Big Box Retailers Skew Vancouver's 'EcoDensity' Plans

<p>Plans for "EcoDensity" in Vancouver are at odd with the city's willingness to allow big box development, according to this article.</p>
November 9, 2007, 8am PST | Nate Berg
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"The stated object of Mayor Sullivan's EcoDensity initiative is to reduce Vancouver's 'eco-footprint' by cutting energy use and waste, while improving livability and housing affordability."

"The apparent willingness of the mayor and some councillors to significantly expand big box development in South Vancouver is clearly at odds with EcoDensity."

"In sharp contrast, big box retail exploits economies of scale, relying on a widely dispersed customer base, public subsidies for car owners, and plenty of cheap parking."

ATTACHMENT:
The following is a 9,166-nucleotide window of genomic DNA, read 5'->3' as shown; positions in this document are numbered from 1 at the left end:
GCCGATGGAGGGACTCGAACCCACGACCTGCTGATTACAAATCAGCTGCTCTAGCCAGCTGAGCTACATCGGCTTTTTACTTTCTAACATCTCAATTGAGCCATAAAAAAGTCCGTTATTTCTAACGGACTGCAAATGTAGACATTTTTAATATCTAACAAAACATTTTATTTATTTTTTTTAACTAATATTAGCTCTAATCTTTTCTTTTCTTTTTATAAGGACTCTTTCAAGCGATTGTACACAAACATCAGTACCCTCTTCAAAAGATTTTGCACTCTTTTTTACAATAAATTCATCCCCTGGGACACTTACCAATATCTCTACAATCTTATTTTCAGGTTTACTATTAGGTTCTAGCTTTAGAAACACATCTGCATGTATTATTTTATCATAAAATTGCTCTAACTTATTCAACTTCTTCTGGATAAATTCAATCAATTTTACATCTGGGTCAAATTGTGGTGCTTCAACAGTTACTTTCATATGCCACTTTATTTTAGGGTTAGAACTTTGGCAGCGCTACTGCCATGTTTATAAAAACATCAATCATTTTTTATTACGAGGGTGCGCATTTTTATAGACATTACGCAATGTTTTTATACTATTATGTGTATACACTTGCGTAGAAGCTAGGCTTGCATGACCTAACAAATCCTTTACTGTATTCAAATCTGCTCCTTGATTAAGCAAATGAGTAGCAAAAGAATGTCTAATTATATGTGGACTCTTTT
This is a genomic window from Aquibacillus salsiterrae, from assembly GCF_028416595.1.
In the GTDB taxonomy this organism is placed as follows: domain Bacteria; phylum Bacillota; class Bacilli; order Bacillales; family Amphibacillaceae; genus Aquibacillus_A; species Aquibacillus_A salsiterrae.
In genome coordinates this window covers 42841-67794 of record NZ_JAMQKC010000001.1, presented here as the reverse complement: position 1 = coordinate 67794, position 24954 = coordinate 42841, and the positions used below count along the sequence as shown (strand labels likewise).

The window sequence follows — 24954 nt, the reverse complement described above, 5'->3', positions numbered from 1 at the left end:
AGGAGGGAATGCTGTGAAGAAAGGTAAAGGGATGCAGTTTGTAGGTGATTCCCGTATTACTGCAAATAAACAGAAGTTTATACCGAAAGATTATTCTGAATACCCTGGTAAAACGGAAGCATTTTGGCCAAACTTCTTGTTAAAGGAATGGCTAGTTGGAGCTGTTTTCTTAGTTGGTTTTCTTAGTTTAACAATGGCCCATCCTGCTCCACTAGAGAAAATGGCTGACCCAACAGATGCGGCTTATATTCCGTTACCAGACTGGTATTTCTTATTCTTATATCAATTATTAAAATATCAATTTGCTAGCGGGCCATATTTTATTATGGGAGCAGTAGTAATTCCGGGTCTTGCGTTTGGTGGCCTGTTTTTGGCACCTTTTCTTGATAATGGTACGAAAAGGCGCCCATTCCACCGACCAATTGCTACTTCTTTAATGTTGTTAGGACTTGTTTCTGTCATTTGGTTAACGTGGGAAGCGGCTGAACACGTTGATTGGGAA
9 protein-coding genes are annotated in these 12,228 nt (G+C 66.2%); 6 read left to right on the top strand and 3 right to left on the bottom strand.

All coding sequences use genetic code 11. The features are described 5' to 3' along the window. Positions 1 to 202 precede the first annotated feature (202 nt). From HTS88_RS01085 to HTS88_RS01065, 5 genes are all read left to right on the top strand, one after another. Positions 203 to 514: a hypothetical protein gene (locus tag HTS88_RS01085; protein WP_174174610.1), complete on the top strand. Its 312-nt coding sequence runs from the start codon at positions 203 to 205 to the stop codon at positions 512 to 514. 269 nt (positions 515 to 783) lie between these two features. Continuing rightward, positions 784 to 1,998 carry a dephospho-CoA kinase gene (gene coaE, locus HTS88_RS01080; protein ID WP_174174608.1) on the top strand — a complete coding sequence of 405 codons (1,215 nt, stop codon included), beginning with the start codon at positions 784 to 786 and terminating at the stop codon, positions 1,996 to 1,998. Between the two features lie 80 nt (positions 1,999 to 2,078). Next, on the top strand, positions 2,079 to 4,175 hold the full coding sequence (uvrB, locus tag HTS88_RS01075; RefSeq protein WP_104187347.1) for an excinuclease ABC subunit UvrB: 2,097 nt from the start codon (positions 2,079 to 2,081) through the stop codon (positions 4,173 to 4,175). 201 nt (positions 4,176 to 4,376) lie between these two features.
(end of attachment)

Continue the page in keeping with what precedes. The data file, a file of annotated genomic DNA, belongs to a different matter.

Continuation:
"'Green' building design of a box store does not alter its fundamental dependency on cars and fossil fuels."

"And while multi-chain big box plantations can be cost-effective and convenient for car-owning consumers, it's always at the expense of commercial diversity and stability in central and neighbourhood business districts. Retailers in our pedestrian-oriented centres pay premium rents for their location, often with limited or pricey parking. Big box retailers compete unfairly by converting lower-cost industrial land to retail use, while asking us all to suffer the consequences of car dependency."

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Published on Thursday, November 8, 2007 in The Tyee
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